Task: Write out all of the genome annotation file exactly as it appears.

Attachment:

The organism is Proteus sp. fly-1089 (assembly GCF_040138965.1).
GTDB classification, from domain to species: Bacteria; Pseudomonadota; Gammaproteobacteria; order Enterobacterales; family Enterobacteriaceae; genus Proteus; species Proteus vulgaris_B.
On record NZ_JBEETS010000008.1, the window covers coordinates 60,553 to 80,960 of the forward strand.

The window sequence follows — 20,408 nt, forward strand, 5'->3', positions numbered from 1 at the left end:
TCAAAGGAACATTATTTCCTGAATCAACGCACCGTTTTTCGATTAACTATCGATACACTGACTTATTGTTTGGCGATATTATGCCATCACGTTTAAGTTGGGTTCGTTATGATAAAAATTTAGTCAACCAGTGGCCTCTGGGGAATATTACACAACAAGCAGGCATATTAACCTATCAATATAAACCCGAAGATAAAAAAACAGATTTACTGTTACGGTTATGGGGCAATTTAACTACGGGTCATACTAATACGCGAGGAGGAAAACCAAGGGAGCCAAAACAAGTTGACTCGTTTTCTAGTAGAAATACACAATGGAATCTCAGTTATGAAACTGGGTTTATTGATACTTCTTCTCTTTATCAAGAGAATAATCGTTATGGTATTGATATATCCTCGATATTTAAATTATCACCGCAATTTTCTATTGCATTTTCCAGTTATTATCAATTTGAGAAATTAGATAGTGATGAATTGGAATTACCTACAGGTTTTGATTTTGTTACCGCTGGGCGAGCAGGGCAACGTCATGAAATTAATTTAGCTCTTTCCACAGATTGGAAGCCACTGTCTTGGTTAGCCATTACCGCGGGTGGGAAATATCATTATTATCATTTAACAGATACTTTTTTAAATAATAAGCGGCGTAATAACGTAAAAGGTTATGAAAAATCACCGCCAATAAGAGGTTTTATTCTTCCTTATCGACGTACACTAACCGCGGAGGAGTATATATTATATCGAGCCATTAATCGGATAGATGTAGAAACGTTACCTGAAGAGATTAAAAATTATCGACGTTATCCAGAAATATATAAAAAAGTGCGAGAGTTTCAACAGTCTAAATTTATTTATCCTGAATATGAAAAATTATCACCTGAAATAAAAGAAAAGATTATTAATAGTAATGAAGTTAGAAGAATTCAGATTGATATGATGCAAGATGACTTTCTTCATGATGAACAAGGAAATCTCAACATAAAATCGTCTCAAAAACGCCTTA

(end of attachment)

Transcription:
The organism is Proteus sp. fly-1089 (assembly GCF_040138965.1).
GTDB classification, from domain to species: Bacteria; Pseudomonadota; Gammaproteobacteria; order Enterobacterales; family Enterobacteriaceae; genus Proteus; species Proteus vulgaris_B.
On record NZ_JBEETS010000008.1, the window covers coordinates 60,553 to 80,960 of the forward strand.

The window sequence follows — 20,408 nt, forward strand, 5'->3', positions numbered from 1 at the left end:
TCAAAGGAACATTATTTCCTGAATCAACGCACCGTTTTTCGATTAACTATCGATACACTGACTTATTGTTTGGCGATATTATGCCATCACGTTTAAGTTGGGTTCGTTATGATAAAAATTTAGTCAACCAGTGGCCTCTGGGGAATATTACACAACAAGCAGGCATATTAACCTATCAATATAAACCCGAAGATAAAAAAACAGATTTACTGTTACGGTTATGGGGCAATTTAACTACGGGTCATACTAATACGCGAGGAGGAAAACCAAGGGAGCCAAAACAAGTTGACTCGTTTTCTAGTAGAAATACACAATGGAATCTCAGTTATGAAACTGGGTTTATTGATACTTCTTCTCTTTATCAAGAGAATAATCGTTATGGTATTGATATATCCTCGATATTTAAATTATCACCGCAATTTTCTATTGCATTTTCCAGTTATTATCAATTTGAGAAATTAGATAGTGATGAATTGGAATTACCTACAGGTTTTGATTTTGTTACCGCTGGGCGAGCAGGGCAACGTCATGAAATTAATTTAGCTCTTTCCACAGATTGGAAGCCACTGTCTTGGTTAGCCATTACCGCGGGTGGGAAATATCATTATTATCATTTAACAGATACTTTTTTAAATAATAAGCGGCGTAATAACGTAAAAGGTTATGAAAAATCACCGCCAATAAGAGGTTTTATTCTTCCTTATCGACGTACACTAACCGCGGAGGAGTATATATTATATCGAGCCATTAATCGGATAGATGTAGAAACGTTACCTGAAGAGATTAAAAATTATCGACGTTATCCAGAAATATATAAAAAAGTGCGAGAGTTTCAACAGTCTAAATTTATTTATCCTGAATATGAAAAATTATCACCTGAAATAAAAGAAAAGATTATTAATAGTAATGAAGTTAGAAGAATTCAGATTGATATGATGCAAGATGACTTTCTTCATGATGAACAAGGAAATCTCAACATAAAATCGTCTCAAAAACGCCTTA